Signed number representations – 부호있는 수 표현
In mathematics, negative numbers in any base are represented in the usual way, by prefixing them with a “−” sign. However, on a computer, there are various ways of representing a number’s sign. This article deals with four methods of extending the binary numeral system to represent signed numbers: sign-and-magnitude, ones’ complement, two’s complement, and excess-N.
For most purposes, modern computers typically use the two’s-complement representation, but other representations are used in some circumstances.
One may first approach this problem of representing a number’s sign by allocating one sign bit to represent the sign: set that bit (often the most significant bit) to 0 for a positive number, and set to 1 for a negative number. The remaining bits in the number indicate the magnitude (or absolute value). Hence in a byte with only 7 bits (apart from the sign bit), the magnitude can range from 0000000 (0) to 1111111 (127). Thus you can represent numbers from −12710 to +12710 once you add the sign bit (the eighth bit). A consequence of this representation is that there are two ways to represent 0, 00000000 (0) and 10000000 (−0). Decimal −43 encoded in an eight-bit byte this way is 10101011.
This approach is directly comparable to the common way of showing a sign (placing a “+” or “−” next to the number’s magnitude). Some early binary computers (e.g. IBM 7090) used this representation, perhaps because of its natural relation to common usage. (Many decimal computers also used sign-and-magnitude.)
Alternatively, a system known as ones’ complement can be used to represent negative numbers. The ones’ complement form of a negative binary number is the bitwise NOT applied to it — the complement of its positive counterpart. Like sign-and-magnitude representation, ones’ complement has two representations of 0: 00000000 (+0) and 11111111 (−0).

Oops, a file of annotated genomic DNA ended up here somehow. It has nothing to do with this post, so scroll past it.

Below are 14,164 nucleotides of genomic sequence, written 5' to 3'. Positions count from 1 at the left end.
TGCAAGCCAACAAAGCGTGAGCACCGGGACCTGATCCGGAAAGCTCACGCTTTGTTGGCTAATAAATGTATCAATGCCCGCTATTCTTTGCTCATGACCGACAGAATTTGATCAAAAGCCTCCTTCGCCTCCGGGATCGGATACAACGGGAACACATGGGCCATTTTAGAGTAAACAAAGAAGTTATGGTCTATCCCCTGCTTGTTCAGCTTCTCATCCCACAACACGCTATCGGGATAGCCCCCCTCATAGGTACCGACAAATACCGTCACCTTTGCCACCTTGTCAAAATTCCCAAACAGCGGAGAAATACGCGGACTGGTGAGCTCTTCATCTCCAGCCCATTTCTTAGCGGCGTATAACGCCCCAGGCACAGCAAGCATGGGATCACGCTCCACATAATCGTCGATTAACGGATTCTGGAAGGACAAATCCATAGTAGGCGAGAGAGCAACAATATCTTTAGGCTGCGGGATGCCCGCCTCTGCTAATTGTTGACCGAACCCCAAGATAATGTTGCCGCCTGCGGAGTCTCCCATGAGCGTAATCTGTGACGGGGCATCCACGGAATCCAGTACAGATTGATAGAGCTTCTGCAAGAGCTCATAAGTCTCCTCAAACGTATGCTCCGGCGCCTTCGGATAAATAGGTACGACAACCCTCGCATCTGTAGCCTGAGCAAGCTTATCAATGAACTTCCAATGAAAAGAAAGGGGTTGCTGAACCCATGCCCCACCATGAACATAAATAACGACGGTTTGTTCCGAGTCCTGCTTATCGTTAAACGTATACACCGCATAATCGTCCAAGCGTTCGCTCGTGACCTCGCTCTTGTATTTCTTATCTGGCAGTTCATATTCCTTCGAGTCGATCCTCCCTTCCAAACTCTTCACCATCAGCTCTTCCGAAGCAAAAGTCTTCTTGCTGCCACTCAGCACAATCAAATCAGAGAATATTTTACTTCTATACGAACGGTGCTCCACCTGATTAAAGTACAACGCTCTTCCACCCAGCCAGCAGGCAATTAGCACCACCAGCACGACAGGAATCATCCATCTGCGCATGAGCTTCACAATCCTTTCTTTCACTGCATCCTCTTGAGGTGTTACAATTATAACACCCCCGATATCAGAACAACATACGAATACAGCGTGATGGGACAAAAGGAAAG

As an example, the ones’ complement form of 00101011 (43) becomes 11010100 (−43). The range of signed numbers using ones’ complement in a conventional eight-bit byte is −12710 to +12710.
To add two numbers represented in this system, one does a conventional binary addition, but it is then necessary to add any resulting carry back into the resulting sum. To see why this is necessary, consider the following example showing the case of the addition of −1 (11111110) to +2 (00000010).
In the previous example, the binary addition alone gives 00000000—not the correct answer! Only when the carry is added back in does the correct result (00000001) appear.
This numeric representation system was common in older computers; the PDP-1 and UNIVAC 1100/2200 series, among many others, used ones’-complement arithmetic.
(A remark on terminology: The system is referred to as “ones’ complement” because the negation of x is formed by subtracting x from a long string of ones. Two’s complement arithmetic, on the other hand, forms the negation of x by subtracting x from a single large power of two.)
The IPv4 header checksum uses ones’ complement arithmetic, here even on two’s complement machines the inconvenience of having to add back a carry is a desirable error-checking property, because “it is equally sensitive to errors in all bit positions”. In the UDP protocol one of the two representations of 0 provided by the ones’ complement arithmetic is used for indicating that the optional checksum feature has been omitted (all 0s), whereas the other (all 1s) indicates a checksumming result of 0.
Note that the ones’ complement representation of a negative number can be obtained from the sign-magnitude representation merely by bitwise complementing the magnitude.
The problems of multiple representations of 0 and the need for the end-around carry are circumvented by a system called two’s complement. In two’s complement, negative numbers are represented by the bit pattern which is one greater (in an unsigned sense) than the ones’ complement of the positive value.
In two’s-complement, there is only one zero (00000000). Negating a number (whether negative or positive) is done by inverting all the bits and then adding 1 to that result. Addition of a pair of two’s-complement integers is the same as addition of a pair of unsigned numbers (except for detection of overflow, if that is done). For instance, a two’s-complement addition of 127 and −128 gives the same binary bit pattern as an unsigned addition of 127 and 128, as can be seen from the above table.